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On Sunday, 24 February 2008, Pakistan Telecom (AS17557) started an unauthorised announcement of the prefix 184.108.40.206/24. One of Pakistan Telecom's upstream providers, PCCW Global (AS3491) forwarded this announcement to the rest of the Internet, which resulted in the hijacking of YouTube traffic on a global scale.
In this report we show how the events were seen by RIPE NCC's Routing Information Service (RIS) and how, in general, one can use the RIS tools to obtain hard data on network events.
The prefixes involved in the hijack and YouTube's counter measures were already known from reports on various mailing lists. However, even if this information had not been reported, it is easy to find in the RIPE NCC's Routing Information Service (RIS).
Pakistan aimed to block the YouTube website. youtube.com has three IP numbers in the DNS: 220.127.116.11, 18.104.22.168 and 22.214.171.124.
The RISwhois tool (accessible via whois protocol on riswhois.ripe.net or through the web interface at http://www.ris.ripe.net/cgi-bin/riswhois.cgi) provides a quick look at the most recent set of Routing Information Base (RIB) dumps from the various RIS Remote Route Collectors (RRCs). By entering the IP address 126.96.36.199, we see YouTube (still) originating 188.8.131.52/22, 184.108.40.206/24 and 220.127.116.11/25. The /22 is the one that is most widely seen (by 112 RIS peers). The /24 is seen by 105 peers. The /25 announcement, however, only makes it to 21 of the peers.
When a routing event is still fresh, it's likely that the associated prefix announcement hasn't yet been included in an RIS RIB dump. In that case, the main RIS search page, http://www.ris.ripe.net/perl-risapp/risearch.html, can be useful. Looking up a youtube.com IP address using the "Less specific" option for the period Sunday, 24 February 2008, 18:00 (UTC) to Monday, 25 February 2008, 01:00 (UTC), shows both AS17557 (Pakistan Telecom) and AS36561 (YouTube) as origin. Folding out the tabs, we see the prefixes involved, as well as an overview of the update/withdrawal events. This shows the last unauthorised announcement from Pakistan was received on Sunday, 24 February 2008, 21:01:22 (UTC).
To understand the dynamics of the route announcements, withdrawals and the "competition" in BGP between the Pakistani /24 and YouTube announcement, we can use the visualisation tool BGPlay. This tool was designed and written by the Computer Networks Research Group at Roma Tre University and has been integrated into the RIS service portfolio. BGPlay snapshots illustrating the state of the network at some key points in time are subject of the next section.
It is important to note that the RIS can only show the collected BGP information and not routing, as such, for the whole Internet. Based on this information, it is not possible to make statements about how many sites had their traffic to YouTube hijacked. The data in RISwhois already shows the /24 announcement does not reach the same number of peers as the aggregate /22. However, in BGPlay you can see that in the two minutes following the first announcement at 18:47 (UTC), the unauthorised route had spread to its largest extent in the RIS routing view.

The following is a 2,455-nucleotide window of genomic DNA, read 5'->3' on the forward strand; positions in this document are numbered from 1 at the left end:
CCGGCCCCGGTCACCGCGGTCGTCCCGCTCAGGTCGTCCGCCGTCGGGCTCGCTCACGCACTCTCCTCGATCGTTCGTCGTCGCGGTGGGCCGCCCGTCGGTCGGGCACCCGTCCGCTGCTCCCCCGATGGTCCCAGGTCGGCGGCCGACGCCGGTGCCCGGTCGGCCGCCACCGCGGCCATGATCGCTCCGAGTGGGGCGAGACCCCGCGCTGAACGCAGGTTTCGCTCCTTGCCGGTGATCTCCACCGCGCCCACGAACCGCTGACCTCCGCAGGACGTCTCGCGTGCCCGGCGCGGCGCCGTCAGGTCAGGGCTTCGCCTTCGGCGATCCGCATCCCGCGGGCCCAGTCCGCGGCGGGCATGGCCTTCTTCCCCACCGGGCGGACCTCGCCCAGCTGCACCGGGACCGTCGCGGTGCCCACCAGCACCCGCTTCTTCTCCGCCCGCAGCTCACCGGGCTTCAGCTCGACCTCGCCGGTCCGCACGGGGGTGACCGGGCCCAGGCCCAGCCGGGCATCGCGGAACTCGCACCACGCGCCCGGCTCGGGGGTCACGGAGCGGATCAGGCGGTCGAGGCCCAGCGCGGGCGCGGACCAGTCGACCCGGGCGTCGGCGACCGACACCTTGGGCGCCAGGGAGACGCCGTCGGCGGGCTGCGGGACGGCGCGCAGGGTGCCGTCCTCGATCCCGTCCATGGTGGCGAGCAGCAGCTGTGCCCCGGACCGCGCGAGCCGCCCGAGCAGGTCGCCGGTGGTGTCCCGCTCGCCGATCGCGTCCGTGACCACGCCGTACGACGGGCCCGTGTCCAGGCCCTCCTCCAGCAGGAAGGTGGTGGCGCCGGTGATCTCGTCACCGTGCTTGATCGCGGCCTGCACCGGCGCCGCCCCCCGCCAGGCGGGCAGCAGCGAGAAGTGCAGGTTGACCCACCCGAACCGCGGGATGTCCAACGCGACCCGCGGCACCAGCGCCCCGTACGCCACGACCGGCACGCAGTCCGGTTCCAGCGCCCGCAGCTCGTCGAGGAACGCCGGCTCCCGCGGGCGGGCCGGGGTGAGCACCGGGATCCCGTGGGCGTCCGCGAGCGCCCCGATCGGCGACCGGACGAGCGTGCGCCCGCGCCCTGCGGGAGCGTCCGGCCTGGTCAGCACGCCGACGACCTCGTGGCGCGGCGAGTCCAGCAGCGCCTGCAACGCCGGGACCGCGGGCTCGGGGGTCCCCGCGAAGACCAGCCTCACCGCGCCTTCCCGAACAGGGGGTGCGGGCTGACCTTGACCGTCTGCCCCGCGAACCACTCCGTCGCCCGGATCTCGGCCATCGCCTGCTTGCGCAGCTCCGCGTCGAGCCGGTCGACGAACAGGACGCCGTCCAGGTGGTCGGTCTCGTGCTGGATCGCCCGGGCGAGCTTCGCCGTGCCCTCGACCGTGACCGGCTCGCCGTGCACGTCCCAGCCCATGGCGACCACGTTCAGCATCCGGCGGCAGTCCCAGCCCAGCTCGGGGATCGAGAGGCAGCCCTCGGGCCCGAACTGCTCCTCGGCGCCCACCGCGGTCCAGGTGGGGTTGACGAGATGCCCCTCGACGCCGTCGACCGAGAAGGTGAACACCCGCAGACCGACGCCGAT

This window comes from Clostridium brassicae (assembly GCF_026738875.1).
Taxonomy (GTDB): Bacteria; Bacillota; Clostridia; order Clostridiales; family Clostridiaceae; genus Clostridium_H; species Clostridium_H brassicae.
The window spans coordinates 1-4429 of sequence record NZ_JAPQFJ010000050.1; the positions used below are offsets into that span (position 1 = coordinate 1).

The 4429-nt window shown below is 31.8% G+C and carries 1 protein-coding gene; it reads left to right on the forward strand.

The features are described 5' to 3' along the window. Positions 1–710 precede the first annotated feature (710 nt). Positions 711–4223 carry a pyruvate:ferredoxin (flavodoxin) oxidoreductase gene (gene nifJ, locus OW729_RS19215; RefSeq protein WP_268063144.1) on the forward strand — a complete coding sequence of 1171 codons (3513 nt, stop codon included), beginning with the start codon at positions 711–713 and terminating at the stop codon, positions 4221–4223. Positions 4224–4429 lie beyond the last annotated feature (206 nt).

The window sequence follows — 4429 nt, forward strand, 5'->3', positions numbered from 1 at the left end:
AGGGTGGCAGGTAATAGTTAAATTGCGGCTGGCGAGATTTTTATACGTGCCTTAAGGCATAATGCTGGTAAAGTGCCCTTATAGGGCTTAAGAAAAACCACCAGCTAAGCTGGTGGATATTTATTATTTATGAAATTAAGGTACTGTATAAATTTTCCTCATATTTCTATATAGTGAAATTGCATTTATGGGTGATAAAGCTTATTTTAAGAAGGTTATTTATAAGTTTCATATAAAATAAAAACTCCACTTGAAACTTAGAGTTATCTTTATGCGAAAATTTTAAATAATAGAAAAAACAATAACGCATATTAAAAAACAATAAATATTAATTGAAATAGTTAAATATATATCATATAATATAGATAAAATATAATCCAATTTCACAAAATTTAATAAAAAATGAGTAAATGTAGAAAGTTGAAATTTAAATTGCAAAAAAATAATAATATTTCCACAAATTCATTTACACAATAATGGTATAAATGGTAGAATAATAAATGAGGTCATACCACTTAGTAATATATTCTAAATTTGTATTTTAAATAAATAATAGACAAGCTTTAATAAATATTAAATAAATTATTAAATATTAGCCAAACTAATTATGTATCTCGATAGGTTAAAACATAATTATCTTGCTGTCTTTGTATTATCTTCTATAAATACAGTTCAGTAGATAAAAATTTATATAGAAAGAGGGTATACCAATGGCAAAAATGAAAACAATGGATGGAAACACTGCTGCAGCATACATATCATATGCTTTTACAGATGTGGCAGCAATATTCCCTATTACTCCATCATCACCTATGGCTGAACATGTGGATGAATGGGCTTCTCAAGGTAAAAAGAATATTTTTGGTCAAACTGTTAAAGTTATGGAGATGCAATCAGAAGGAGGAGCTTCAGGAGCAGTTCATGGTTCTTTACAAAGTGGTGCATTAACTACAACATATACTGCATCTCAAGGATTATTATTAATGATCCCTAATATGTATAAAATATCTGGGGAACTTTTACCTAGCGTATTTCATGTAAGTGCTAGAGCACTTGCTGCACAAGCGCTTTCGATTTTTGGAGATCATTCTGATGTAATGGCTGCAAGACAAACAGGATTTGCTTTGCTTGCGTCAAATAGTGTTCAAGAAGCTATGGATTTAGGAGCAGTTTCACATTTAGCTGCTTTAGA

Before, during and after Sunday, 24 February 2008
AS36561 (YouTube) announces 18.104.22.168/22. Note that its connectivity almost doesn't change during the period of the hijacking.
The prefix 22.214.171.124/24 is not announced on the Internet before the event:
Sunday, 24 February 2008, 18:49 (UTC)
AS17557 (Pakistan Telecom) has been announcing 126.96.36.199/24 for the past two minutes. RIS peers around the world have received the route update, and YouTube traffic is being redirected to Pakistan.
Sunday, 24 February 2008, 21:23 (UTC)
AS36561 (YouTube) has been announcing 188.8.131.52/24 since 20:07 (UTC). The bogus announcement from AS17557 (Pakistan Telecom) has been withdrawn, and RIS peers now only have routes to YouTube's AS36561
Since Sunday, 24 February 2008, 20:18 (UTC)
AS36561 (YouTube) is announcing 184.108.40.206/25 and 220.127.116.11/25. Note that both of these prefixes are much less visible on the Internet than the /24 prefix.
In order to have a complete view of the routing changes that the hijacked prefix (18.104.22.168/24) underwent over the course of the hijacking, we used the experimental BGPath tool from Roma Tre University. The following picture shows the evolution of the path chosen by a specific peer (in this case AS3333, RIPE NCC) to reach the hijacked prefix.
This picture shows that:
As the above timeline shows, this event happened in a relatively short time interval: YouTube reacted about 80 minutes after the Pakistan Telecom announcements, and all the major events finished after about two hours. While this report showed that the tools provided by RIPE NCC (such as RISwhois and BGPlay) can help in following and analysing events even on such a short timeline, we also note that unauthorised announcements like this can be prevented from spreading throughout the Internet by appropriate routing configuration by operators of Autonomous Systems. The RIPE NCC provides the RIPE Routing Registry in order to facilitate such configuration. Currently the RIPE community is discussing the introduction of digital certificates for Internet number resources. These certificates are intended to provide a tool to further enhance routing configuration throughout the Internet.